One of the more common questions we are asked about is the difference between cheap, low-quality eyeglasses and trusted brands of higher quality. The difference is obvious when you are an informed consumer.
Eyeglass frames and lenses are made in factories across the world. The better quality frames are often made in Great Britain, France, Germany, Austria and other European countries and America. Yes, a few companies make their products right here in the U.S.A. These frames use higher quality core materials such as Monel (used in better costume jewelry), stainless steel (the higher quality kind), and other alloys designed for strength and flexibility. The outer “finish” coatings are of better quality as well, including thicker plating to resist corrosion and better clear coats like polyurethane to keep the frame looking new longer. These add up to a frame that will last longer, look better, and allow for a more enjoyable user experience, making them a much better value for the investment.
The lower quality frames are usually from China, India and other countries known for inexpensive manufacturing. Some optical shops will even remove the place of origin so the consumer will not be alerted. These frames often use “pot metal” at the core of the product. Pot metal is another way of saying: “I don’t know exactly what’s in it.” It will often have copper, nickel, tin and other metals that find their way into the mix. This product may also have trace amounts of cadmium or lead that often show up in some jewelry products coming from China. The outer coatings, from plating, color and clear coats, are usually thin and break down quickly, allowing corrosion to occur much faster.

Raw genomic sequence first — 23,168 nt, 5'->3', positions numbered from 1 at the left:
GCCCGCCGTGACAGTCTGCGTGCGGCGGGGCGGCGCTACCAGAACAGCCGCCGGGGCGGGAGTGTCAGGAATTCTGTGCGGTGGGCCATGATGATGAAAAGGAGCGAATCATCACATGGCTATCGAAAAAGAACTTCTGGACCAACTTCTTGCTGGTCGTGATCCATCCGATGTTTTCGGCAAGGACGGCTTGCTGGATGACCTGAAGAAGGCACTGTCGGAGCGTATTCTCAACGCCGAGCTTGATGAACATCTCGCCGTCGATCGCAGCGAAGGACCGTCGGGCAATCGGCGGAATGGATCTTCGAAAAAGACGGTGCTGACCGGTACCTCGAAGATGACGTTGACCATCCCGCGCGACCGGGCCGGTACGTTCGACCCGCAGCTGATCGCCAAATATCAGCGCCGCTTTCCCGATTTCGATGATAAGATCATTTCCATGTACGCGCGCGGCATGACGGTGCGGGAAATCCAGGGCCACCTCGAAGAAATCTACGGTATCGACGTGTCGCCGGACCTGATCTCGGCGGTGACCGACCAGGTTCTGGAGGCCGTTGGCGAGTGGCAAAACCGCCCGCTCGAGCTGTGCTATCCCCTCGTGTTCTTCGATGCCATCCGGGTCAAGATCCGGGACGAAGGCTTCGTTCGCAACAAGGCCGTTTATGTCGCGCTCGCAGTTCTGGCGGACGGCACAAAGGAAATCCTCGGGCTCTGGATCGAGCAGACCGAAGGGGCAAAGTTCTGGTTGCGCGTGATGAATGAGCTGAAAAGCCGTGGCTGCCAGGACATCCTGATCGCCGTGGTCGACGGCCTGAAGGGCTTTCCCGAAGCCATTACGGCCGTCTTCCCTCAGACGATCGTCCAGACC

Lenses are also made in different countries and have varying degrees of quality. Numerous factors contribute to the value of a lens: purity of the plastic, cleanliness of the facility, curing times, and of course, lens design – especially with no-line bifocals (progressive lenses). Because most optical shops never receive the original packages the lenses come in, it is difficult to ascertain the country of origin. Price is sometimes the only determining clue to the value of a lens design. But if a lens is over-priced at the retail level, the consumer is at risk of buying inferior products at premium prices.
To protect yourself when making a purchasing decision that will affect something as important as your health and vision, we recommend taking three simple steps: 1) Do your homework and research the products beforehand. 2) Compare apples to apples – most companies make numerous models of their product – and be sure to note the brand and the model when you compare prices. 3) Work with someone that you trust has your best interests in mind – usually an independent shop owner.
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Treasure Coast Opticians
715 17th Street, Vero Beach, FL 32960
Open M-F 9 a.m. – 5:30 p.m.
Saturday by Appointment